Becalli Elena, Bozzolan Saverio, Laghi Enrico, Mattei Marco / Financial Reporting / 2-2018
Empirical studies consistently provide evidence that investors perceive quaitative disclosures as useful because they have significant effects on analysts’ forecast revisions and a firm’s share price. But these results leave unanswered the question of whether managers write qualitative disclosures to inform or mislead investors. Based on the signaling theory, we consider tw actions by the same manager: one (insider trading) is a costly signal whilst the other (qualitative disclosure) is the cheap signal. We then verify whether they are coherent. We investigate the content and the verbal tone of the Letter to Shareholders and the insider trading from its author before and after the letter’s date of release and find that the costly signal (the insider trading) is not coherent with the cheap signal (the disclosure). This finding indicates that managers do not use qualitative disclosures to offer incremental information but that they might use them to mislead investors.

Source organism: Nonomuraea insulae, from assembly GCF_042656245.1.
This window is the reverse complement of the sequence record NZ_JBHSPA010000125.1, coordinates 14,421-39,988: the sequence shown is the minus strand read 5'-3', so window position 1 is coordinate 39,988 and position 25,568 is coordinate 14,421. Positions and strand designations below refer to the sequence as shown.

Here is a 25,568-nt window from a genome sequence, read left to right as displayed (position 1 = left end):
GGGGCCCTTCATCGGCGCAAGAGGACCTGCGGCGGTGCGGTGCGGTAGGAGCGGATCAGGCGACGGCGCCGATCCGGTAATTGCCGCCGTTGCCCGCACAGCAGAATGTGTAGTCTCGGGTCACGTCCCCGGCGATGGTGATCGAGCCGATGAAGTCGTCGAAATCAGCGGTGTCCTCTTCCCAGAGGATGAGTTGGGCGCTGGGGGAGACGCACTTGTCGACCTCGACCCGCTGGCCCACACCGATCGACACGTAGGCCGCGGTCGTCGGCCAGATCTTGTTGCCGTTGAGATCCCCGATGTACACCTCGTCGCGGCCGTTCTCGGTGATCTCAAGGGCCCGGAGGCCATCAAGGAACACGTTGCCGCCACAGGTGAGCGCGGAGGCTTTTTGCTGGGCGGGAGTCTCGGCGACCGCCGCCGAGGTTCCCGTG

signaling theory, impression management, insider trading, letter to shareholder, verbal tone